Juilliard Dances Repertory
The dance division presents classics by Cunningham, Robbins and Taylor.
Mon Mar 15 2010
For its spring repertory show, the Juilliard School has prepared a program of three classics: two vastly different dances from 1958, Jerome Robbins’s N.Y. Export: Opus Jazz and Merce Cunningham’s Summerspace; and Paul Taylor’s harrowing Last Look, from 1985. Even though they’re stellar, Lawrence Rhodes, who has directed the dance division since 2002, isn’t focused only on the audience: “I keep trying to imagine a student’s life being a four-year period of time—what kind of exposure can we give them? This is one year for them, and it’s a huge variety of dancing.” Rhodes, along with three Juilliard seniors, spoke about the evening.
Summerspace Music: Morton Feldman. Staged by: Banu Ogan and Carolyn Brown
Quick shot: A work for six dancers, the stunner features Robert Rauschenberg’s pointillist decor and costume.
Rhodes: “Summerspace has been on my list forever. It takes wonderfully strong dancers to do it and it has a kind of ease and serenity that is very special.”
Donald Borror, student: “It’s probably the most interesting process in terms of assembling a dance and learning about the theories of any I’ve been involved with. When we first started, Banu taught three separate phrases to three girls that were totally unrelated; there were triplets and little hops, but whatever. She says, 'Okay, let’s try them all together,’ and the dancers did them in a flurry of movement and she was clapping and all of a sudden they all stopped at the exact same time. I thought it was the most remarkable thing in the entire world.”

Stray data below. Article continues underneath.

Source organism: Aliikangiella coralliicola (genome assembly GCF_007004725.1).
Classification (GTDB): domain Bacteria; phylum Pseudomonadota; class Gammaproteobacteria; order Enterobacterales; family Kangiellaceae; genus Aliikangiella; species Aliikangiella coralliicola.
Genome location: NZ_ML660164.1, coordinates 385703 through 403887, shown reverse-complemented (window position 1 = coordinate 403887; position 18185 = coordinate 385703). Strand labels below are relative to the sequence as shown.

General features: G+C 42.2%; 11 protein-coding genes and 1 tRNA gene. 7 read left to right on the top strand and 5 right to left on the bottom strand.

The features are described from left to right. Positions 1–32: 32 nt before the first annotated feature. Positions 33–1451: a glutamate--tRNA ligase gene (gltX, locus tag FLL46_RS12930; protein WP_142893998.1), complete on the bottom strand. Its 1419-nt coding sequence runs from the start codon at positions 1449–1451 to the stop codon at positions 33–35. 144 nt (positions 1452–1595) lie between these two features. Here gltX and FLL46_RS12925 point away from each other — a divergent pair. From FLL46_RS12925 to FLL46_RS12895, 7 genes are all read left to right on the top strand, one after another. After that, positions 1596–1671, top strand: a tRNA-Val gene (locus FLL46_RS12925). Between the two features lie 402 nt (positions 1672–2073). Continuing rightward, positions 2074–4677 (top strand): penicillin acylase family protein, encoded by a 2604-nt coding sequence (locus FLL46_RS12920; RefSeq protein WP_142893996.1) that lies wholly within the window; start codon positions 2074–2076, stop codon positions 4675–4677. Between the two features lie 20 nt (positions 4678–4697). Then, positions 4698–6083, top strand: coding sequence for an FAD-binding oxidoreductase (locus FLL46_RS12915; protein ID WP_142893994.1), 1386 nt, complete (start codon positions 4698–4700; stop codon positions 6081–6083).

On a different note: Juilliard is using Feldman’s 11-piece instrumental score rather than the frequently heard piano duet.
Borror (again): “It’s still so abstract for today and totally different than any other repertory that I’ve experienced—even the Ohad Naharin dance we performed last year, which everyone was all about, 'It’s today.’ Summerspace seems even more contemporary. And it was made in, like, 1958! This man really knew what he was doing.”
N.Y. Export: Opus Jazz Music: Robert Prince. Staged by: Gary Chryst
Quick shot: In some ways a distillation of West Side Story, the dance explores alienation among a group of young people.
Stephanie Amurao, student: “It became very apparent that to execute the movements with the same [choreographic] intention was going to be the biggest challenge—we could all do the moves and the kicks, but we learned very quickly that it wasn’t about the execution of the steps. It was about where it was coming from. We could definitely relate to the same issues. The difference was the way we reacted and interacted with each other. Now, we’re used to being really up-front and open about our feelings; Gary had to explain to us that it wasn’t always like that. Young people weren’t necessarily able to express themselves so freely.”
Dressing down: Inspired by Ellen Bar and Sean Suozzi’s recent film of the ballet, the Robbins Trust requested that Juilliard alter the costumes from the originals (boxy sweatshirts and black tights) to something more modern. “It’s a very similar look,” Rhodes says. “They are color coordinated, and the dancers will wear matching sneakers, but they have black stretchy jeans instead of tights. It’s not quite so formal.”
Once a dancer: Rhodes performed the ballet from 1968 to 1970 with the Harkness Ballet.
Last Look Music: Donald York. Staged by: Linda Kent
Quick shot: A frightening dance about anguish and hopelessnesss.
Rhodes: “I love that it’s Paul Taylor in another groove. It’s very powerful and at the same time ambiguous: You don’t really know who these people are. There’s no story that develops and there are no tales to be told. It’s really about a state.”
LeBaron McClary, student: “I do the last freak-out moment in the piece, where it’s a bunch of flopping and throwing yourself onto the floor and pounding and shaking. You have to be able to let go to really experience the fullness of the movement.”
Why Juilliard is still the shit: Taylor attended a rehearsal and gave the dancers notes. “He actually said to us that his inspiration behind the piece was that it was an emotion that he had not messed with yet,” McClary says. “He had done happy pieces and sad pieces and he actually hadn’t done a piece about being present within despair.”
Juilliard Dances Repertory is at the Peter Jay Sharp Theater through Sun 28.